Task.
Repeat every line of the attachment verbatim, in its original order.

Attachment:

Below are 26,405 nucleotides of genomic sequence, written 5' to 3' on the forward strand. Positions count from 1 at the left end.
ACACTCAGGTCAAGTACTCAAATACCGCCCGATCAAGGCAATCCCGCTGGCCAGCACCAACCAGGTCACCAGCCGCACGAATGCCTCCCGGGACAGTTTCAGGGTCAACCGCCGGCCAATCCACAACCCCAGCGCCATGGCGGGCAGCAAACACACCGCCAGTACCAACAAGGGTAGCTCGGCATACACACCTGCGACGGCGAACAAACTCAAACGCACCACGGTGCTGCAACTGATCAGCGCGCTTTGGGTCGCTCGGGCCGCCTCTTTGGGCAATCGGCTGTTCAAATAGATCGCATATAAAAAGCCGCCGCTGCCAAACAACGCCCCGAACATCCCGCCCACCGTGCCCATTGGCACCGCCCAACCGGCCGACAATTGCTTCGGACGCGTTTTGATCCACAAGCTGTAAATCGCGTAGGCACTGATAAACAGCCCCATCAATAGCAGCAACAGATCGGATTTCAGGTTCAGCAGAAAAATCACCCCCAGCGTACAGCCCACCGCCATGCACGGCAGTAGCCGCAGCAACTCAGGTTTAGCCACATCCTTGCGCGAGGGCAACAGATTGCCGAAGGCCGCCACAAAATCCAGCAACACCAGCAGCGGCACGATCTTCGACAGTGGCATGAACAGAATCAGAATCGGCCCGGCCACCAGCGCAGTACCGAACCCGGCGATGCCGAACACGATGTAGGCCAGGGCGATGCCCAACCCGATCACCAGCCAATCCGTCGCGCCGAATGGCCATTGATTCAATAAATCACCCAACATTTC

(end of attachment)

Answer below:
Below are 26,405 nucleotides of genomic sequence, written 5' to 3' on the forward strand. Positions count from 1 at the left end.
ACACTCAGGTCAAGTACTCAAATACCGCCCGATCAAGGCAATCCCGCTGGCCAGCACCAACCAGGTCACCAGCCGCACGAATGCCTCCCGGGACAGTTTCAGGGTCAACCGCCGGCCAATCCACAACCCCAGCGCCATGGCGGGCAGCAAACACACCGCCAGTACCAACAAGGGTAGCTCGGCATACACACCTGCGACGGCGAACAAACTCAAACGCACCACGGTGCTGCAACTGATCAGCGCGCTTTGGGTCGCTCGGGCCGCCTCTTTGGGCAATCGGCTGTTCAAATAGATCGCATATAAAAAGCCGCCGCTGCCAAACAACGCCCCGAACATCCCGCCCACCGTGCCCATTGGCACCGCCCAACCGGCCGACAATTGCTTCGGACGCGTTTTGATCCACAAGCTGTAAATCGCGTAGGCACTGATAAACAGCCCCATCAATAGCAGCAACAGATCGGATTTCAGGTTCAGCAGAAAAATCACCCCCAGCGTACAGCCCACCGCCATGCACGGCAGTAGCCGCAGCAACTCAGGTTTAGCCACATCCTTGCGCGAGGGCAACAGATTGCCGAAGGCCGCCACAAAATCCAGCAACACCAGCAGCGGCACGATCTTCGACAGTGGCATGAACAGAATCAGAATCGGCCCGGCCACCAGCGCAGTACCGAACCCGGCGATGCCGAACACGATGTAGGCCAGGGCGATGCCCAACCCGATCACCAGCCAATCCGTCGCGCCGAATGGCCATTGATTCAATAAATCACCCAACATTTC